06/19/2009 - Articles

Age Smart - Memory Minders

By: HV


Many myths surround the concept of the aging of memory. Dr Harriet Vines, in her book "Age Smart", helps dispel these, and advises you on how to train your memory for years to come. This is the final set of extracts from her book.

 Here is the fifth and final set of extracts we have posted from the book "Age Smart" by Dr Harriet Vines. The book describes Dr Vines' approach to helping people progress into later life in the best condition possible to enjoy it, and to avoid many of the ills of old age. This time she discusses your aging memory. Robert Griffith, Editor

Where are my keys? My glasses? The car? What's that word, that name? It's on the tip of my tongue.... Sound familiar? Probably. It happens to all of us. Every one forgets - at every age.

Why then, when we forget, which does happen more often after ages 45-50, do we get nervous? We start to worry about "losing it."

The 3 Rs

In addition to the 3Rs you studied in school, are Memory's 3Rs: Register, Record and Retrieve. Each phase has its methodology. As a result, memory cooperatively provides junctures where you can intervene and improve it by targeting your exercises.

Probably nothing improves memory more than paying attention . Staying focused overcomes obstacles that obstruct registering.

Retention or long-term memory (LTM) is the mechanism by which material is consolidated and archived on strengthened neural pathways. There are different kinds of LTMs.


  • Explicit memories are the result of conscious efforts to learn material and recall it at will - telephone numbers, historical dates, scientific facts and figures, much of what you were tested on at school. This is the most troublesome type of memory to recall for people as they age.
  • Implicit memory is procedural. We use it automatically - to dress, ride bikes, drive a car.
  • Semantic memories are facts we had to deliberately learn but have become so deeply ingrained they surface without effort - the alphabet, family names, multiplication tables, the pledge of allegiance.


Active recall is the main issue for people over 50. It's that Tip-of-the-Tongue phenomenon. We remember, we just can't spit it out.

When you want to recall something, it's necessary to assemble the various bits and pieces that make up the memory, coordinate and combine them. It involves busy, dynamic multi-tasking.

As you can see, "memory" is one word for a complicated, multi-stage process. To improve your memory, you need to address each phase. You have to stimulate, develop and reinforce the underlying mechanisms. You must learn to use associations, clues and devices.

Age-Related Issues

There are normal age-related memory problems. It is unrealistic to deny it. Implicit memory doesn't weaken; you still remember how to ride a bike or deal cards. But transience becomes an obstacle as we age, i.e., facts do fade over time. In addition, recently learned matter may be elusive, and the ability to learn new information slows. However, if you make an effort to learn something well and you take your time, you are able to recall it as well as a younger person.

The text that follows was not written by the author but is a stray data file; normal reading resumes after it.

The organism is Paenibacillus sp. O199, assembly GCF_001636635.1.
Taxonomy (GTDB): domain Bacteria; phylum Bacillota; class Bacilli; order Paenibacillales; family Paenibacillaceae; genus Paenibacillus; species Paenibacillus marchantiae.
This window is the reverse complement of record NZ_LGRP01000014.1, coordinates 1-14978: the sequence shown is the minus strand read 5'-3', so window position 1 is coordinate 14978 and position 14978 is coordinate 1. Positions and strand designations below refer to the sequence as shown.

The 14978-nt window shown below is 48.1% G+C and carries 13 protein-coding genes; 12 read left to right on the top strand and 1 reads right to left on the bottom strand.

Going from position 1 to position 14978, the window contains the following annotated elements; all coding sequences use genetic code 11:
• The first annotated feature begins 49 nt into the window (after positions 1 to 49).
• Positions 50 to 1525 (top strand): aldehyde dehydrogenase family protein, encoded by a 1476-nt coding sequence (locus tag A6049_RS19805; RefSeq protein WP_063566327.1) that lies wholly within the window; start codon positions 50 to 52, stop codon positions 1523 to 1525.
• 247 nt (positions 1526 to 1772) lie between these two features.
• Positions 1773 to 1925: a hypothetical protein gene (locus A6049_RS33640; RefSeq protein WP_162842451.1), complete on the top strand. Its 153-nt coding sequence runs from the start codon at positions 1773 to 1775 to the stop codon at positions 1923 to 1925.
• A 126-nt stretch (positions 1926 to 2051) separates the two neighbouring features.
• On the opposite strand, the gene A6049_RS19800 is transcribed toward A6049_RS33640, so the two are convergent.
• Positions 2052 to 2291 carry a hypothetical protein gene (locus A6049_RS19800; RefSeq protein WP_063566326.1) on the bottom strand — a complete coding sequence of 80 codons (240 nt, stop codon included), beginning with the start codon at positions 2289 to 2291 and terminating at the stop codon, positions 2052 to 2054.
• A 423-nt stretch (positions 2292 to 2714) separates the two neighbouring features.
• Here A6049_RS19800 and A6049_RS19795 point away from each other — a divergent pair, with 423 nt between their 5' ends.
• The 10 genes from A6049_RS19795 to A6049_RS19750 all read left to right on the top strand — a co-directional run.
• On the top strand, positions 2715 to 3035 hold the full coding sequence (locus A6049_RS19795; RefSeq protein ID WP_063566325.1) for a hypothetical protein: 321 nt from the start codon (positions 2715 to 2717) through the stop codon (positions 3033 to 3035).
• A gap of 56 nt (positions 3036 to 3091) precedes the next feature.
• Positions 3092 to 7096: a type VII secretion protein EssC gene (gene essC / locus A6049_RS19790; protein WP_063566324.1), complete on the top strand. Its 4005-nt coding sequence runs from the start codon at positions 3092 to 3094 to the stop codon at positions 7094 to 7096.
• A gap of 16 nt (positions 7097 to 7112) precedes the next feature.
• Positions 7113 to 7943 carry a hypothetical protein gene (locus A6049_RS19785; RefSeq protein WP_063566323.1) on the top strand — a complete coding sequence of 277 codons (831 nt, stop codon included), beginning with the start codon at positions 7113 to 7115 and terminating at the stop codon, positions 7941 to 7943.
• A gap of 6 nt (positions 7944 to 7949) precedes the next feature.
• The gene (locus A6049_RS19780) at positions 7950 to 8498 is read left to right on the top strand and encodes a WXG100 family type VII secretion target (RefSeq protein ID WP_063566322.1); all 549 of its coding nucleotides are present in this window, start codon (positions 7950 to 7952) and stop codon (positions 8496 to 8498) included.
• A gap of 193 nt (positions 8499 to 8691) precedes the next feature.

The best way to overcome memory's enemies is to pay attention to what you want to remember.

When you need to learn something, focus, concentrate. Remove all distractions, including radio and TV.

Consciously do what your brain does automatically: associate new material with what you already know. Unusual associations are more memorable.

To retrieve material, mentally recreate situations.

Don't try to do too much at once or at the last minute

Be prepared.

Get organized. Your mother was right; everything does have a place

Use calendars, appointment books, lists


Mnemonic devices are techniques specifically designed to help you remember. They are helpful, effective and efficient. It is clever, not a sign of weakness, to use them. Two excellent mnemonics are Memory Pegs and Rhyme Schemes. (These two techniques are described fully in the book. Robert Griffith, Editor) .

# 7

Mental Calisthenics

Say the months of the year out loud in correct order; now say them in reverse order; now in alphabetical order.

Sensory Drills

Whenever you answer the phone, try to identify the speaker before s/he says who it is.


Name as many uniforms as you can in 30 seconds

Weight Lifting

Answer the following questions:
a. According to the United States Constitution, if the vice-president dies, who would be president?
b. If four days ago was the day before Sunday, what will the day after tomorrow be?

No wise person ever wished to be younger. - Jonathan Swift

This concludes our series of extracts from Dr Vines' "Age Smart". Of course, the book itself (~150 pages) contains much, much more valuable advice. If you want to order it, please go to: http://www.agesmart.us/


How to Age Well, Stay Fit, and Be Happy. PhD. Vines HM , Llumina Press, July 2007


Created on: 12/06/2007
Reviewed on: 06/19/2009

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